AC­COM­PLISHED ATH­LETE WAS AN EX­PERT IN MOUN­TAIN RES­CUE

The Globe and Mail Metro (Ontario Edition) - - OBITUARIES - TOM HAWTHORN

Bold, tal­ented and preter­nat­u­rally calm, the lean Mr. Auger es­tab­lished many routes over such dif­fi­cult ter­rain

He was a mem­ber of an ill-fated Mount Ever­est ex­pe­di­tion in 1982 and a Cana­dian pi­o­neer of wa­ter­fall ice climb­ing

Tim Auger and five climbers were less than 500 me­tres from the sum­mit of Mount Pu­mori, a satel­lite peak of Mount Ever­est, when a howl­ing wind be­gan pun­ish­ing them. Blow­ing at 65 kilo­me­tres an hour, the sting­ing wind “just picked up the snow and drove it into our faces,” Mr. Auger said later. He knew the death toll for climbers in the Hi­malayas was about one in 10.

“There were many lit­tle mo­ments of ter­ror. There were long, long mo­ments when we had to think about whether we were go­ing to make it.”

The ex­pe­di­tion mem­bers were mak­ing the treach­er­ous climb with­out Sherpa guides or oxy­gen. The 7,145-me­tre Nepalese peak had only first been con­quered in 1962 and just four other groups had made the as­cent be­fore the Cana­dian at­tempt.

The men, led by Ian Rowe, a me­chan­i­cal en­gi­neer from Golden, B.C., per­se­vered, and at 9:15 a.m. on Oct. 7, 1977, reached the top.

“When we set foot on the sum­mit, which was a small plateau, there was no wind,” Mr. Auger said. “It was eerie, as though we were in an air pocket.

“It was a per­fect day and the view over the Hi­malayas was fan­tas­tic. We were above the clouds and had a mag­nif­i­cent view of Mount Ever­est, which had been a back­drop to the whole climb. And in the other di­rec­tion we could see into Ti­bet.”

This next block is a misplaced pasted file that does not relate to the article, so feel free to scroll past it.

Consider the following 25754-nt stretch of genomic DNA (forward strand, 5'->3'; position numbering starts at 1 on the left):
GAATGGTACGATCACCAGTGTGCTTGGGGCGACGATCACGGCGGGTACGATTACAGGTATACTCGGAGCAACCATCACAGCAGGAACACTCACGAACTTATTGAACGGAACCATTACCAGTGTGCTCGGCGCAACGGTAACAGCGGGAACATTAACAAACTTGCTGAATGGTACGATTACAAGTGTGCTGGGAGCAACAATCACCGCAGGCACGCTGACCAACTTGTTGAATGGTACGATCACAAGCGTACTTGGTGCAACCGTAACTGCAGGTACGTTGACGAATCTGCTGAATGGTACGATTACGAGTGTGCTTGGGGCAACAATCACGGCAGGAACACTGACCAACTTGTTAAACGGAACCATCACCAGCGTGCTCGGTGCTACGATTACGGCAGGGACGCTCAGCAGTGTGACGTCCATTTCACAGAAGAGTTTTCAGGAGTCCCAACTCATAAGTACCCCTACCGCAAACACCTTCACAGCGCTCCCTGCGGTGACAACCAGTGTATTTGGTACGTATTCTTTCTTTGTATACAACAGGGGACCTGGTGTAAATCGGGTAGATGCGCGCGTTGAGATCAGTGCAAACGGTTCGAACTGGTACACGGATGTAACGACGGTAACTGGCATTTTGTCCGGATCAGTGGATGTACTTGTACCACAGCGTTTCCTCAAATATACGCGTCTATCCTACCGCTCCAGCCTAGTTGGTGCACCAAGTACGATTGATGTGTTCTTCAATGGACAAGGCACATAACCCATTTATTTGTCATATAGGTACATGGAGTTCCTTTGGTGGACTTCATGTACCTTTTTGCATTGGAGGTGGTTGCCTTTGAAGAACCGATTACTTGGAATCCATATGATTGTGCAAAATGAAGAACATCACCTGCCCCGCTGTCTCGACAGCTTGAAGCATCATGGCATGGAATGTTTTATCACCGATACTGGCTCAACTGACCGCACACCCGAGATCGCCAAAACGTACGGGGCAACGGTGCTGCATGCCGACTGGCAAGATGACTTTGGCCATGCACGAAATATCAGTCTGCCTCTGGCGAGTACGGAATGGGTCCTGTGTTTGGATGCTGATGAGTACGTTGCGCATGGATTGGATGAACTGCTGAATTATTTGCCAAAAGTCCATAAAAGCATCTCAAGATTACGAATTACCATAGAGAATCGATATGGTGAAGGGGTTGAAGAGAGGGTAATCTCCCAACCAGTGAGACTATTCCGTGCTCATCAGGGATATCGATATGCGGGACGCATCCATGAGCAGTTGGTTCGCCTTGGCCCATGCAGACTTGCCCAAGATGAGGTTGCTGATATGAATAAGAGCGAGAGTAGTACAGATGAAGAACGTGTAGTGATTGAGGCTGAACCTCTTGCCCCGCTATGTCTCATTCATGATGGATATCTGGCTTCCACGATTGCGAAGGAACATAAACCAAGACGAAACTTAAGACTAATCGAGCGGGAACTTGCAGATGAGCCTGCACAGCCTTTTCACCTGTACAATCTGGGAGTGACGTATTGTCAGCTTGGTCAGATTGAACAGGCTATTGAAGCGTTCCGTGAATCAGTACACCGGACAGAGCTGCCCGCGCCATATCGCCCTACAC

One of the climbers un­furled a Cana­dian flag and the men took turns hold­ing it, hug­ging each other in the ex­hil­a­ra­tion of hav­ing com­pleted a climb and know­ing that from that point, in Mr. Auger’s words, it was all down­hill.

Mr. Auger, who has died at 72, was a noted moun­taineer who be­came an ex­pert in moun­tain res­cues dur­ing a long ca­reer as a war­den with Parks Canada in the Rocky Moun­tains.

He was a mem­ber of an ill-fated Cana­dian Mount Ever­est Ex­pe­di­tion in 1982. He is cred­ited as a pi­o­neer of wa­ter­fall ice climb­ing in Canada with first as­cents of Bourgeau Right-Hand and Bourgeau Left-Hand in the Rockies, dan­ger­ous climbs un­der con­stant threat of avalanche.

Bold, tal­ented, and preter­nat­u­rally calm, the lean Mr. Auger es­tab­lished many routes over such dif­fi­cult ter­rain as sheer faces and frozen wa­ter­falls. His great skill was all the more no­table for his hav­ing spent his child­hood in a flat Prairie city.

Timothy Frank Auger was born in Toronto on March 6, 1946, to the for­mer Dorothy Kath­leen Hill and Fred Saun­ders Auger. The fam­ily moved to Win­nipeg in 1951 when Fred Auger be­came pub­lisher of the daily Win­nipeg Tribune, a po­si­tion he later held with the Prov­ince news­pa­per in Vancouver. The lad de­liv­ered his fa­ther’s news­pa­per.

A spir­ited boy, he climbed drain pipes and tele­phone poles. One child­hood friend re­calls him climb­ing the in­te­rior of a three-storey laun­dry chute in a house they were vis­it­ing.

At 13, he read Hein­rich Har­rer’s The White Spi­der, a har­row­ing ac­count of at­tempts – many of them doomed – to conquer the Eiger in the Ber­nese Alps of Switzer­land. The book cap­tured his imag­i­na­tion.

As an arts stu­dent at the Uni­ver­sity of Bri­tish Columbia, Mr. Auger in­dulged his pas­sion with mem­bers of the Var­sity Out­door Club. In­spired by a book about climb­ing the build­ings at Cam­bridge in the 1930s, they sur­rep­ti­tiously hoisted, hauled and chim- neyed up build­ings on cam­pus, us­ing win­dow ledges like ledges on a cliff face.